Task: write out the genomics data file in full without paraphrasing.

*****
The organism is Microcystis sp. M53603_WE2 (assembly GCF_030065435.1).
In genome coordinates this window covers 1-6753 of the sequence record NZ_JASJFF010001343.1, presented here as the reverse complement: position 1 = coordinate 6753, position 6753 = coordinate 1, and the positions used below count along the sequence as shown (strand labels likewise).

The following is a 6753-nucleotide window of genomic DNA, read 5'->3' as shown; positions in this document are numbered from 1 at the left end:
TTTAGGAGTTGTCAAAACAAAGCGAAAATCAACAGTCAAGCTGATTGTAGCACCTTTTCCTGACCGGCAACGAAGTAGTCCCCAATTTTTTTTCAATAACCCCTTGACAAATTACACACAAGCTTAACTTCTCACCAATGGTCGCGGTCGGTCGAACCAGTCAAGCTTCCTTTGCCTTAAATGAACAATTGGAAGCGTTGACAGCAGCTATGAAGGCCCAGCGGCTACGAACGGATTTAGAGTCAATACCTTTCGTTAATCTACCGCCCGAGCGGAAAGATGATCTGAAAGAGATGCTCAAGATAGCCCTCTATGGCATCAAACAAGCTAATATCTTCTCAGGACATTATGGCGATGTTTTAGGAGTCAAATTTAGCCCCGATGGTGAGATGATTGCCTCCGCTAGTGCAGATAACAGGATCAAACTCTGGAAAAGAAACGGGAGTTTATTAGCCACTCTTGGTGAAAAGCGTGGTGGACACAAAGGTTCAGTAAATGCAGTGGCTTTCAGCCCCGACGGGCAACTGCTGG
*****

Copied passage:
The organism is Microcystis sp. M53603_WE2 (assembly GCF_030065435.1).
In genome coordinates this window covers 1-6753 of the sequence record NZ_JASJFF010001343.1, presented here as the reverse complement: position 1 = coordinate 6753, position 6753 = coordinate 1, and the positions used below count along the sequence as shown (strand labels likewise).

The following is a 6753-nucleotide window of genomic DNA, read 5'->3' as shown; positions in this document are numbered from 1 at the left end:
TTTAGGAGTTGTCAAAACAAAGCGAAAATCAACAGTCAAGCTGATTGTAGCACCTTTTCCTGACCGGCAACGAAGTAGTCCCCAATTTTTTTTCAATAACCCCTTGACAAATTACACACAAGCTTAACTTCTCACCAATGGTCGCGGTCGGTCGAACCAGTCAAGCTTCCTTTGCCTTAAATGAACAATTGGAAGCGTTGACAGCAGCTATGAAGGCCCAGCGGCTACGAACGGATTTAGAGTCAATACCTTTCGTTAATCTACCGCCCGAGCGGAAAGATGATCTGAAAGAGATGCTCAAGATAGCCCTCTATGGCATCAAACAAGCTAATATCTTCTCAGGACATTATGGCGATGTTTTAGGAGTCAAATTTAGCCCCGATGGTGAGATGATTGCCTCCGCTAGTGCAGATAACAGGATCAAACTCTGGAAAAGAAACGGGAGTTTATTAGCCACTCTTGGTGAAAAGCGTGGTGGACACAAAGGTTCAGTAAATGCAGTGGCTTTCAGCCCCGACGGGCAACTGCTGG